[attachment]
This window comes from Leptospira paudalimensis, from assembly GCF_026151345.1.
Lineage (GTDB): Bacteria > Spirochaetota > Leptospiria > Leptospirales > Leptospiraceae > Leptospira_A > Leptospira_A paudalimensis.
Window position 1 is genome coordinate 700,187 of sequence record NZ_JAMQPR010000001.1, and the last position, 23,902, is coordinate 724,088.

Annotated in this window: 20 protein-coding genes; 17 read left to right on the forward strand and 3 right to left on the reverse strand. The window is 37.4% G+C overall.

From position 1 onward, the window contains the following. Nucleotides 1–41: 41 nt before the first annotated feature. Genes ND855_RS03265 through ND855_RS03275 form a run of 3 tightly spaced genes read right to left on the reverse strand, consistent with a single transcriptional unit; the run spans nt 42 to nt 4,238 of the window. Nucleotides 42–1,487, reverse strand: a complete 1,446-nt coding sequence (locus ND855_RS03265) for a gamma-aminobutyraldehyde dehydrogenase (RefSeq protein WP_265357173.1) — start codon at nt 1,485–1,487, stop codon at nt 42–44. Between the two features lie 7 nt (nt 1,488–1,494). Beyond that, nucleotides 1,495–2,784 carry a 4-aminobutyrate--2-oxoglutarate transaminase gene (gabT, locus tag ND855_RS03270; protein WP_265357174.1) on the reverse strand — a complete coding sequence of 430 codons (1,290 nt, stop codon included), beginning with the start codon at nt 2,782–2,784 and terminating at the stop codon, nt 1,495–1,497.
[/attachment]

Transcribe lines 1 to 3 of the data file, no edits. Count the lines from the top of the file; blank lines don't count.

This window comes from Leptospira paudalimensis, from assembly GCF_026151345.1.
Lineage (GTDB): Bacteria > Spirochaetota > Leptospiria > Leptospirales > Leptospiraceae > Leptospira_A > Leptospira_A paudalimensis.
Window position 1 is genome coordinate 700,187 of sequence record NZ_JAMQPR010000001.1, and the last position, 23,902, is coordinate 724,088.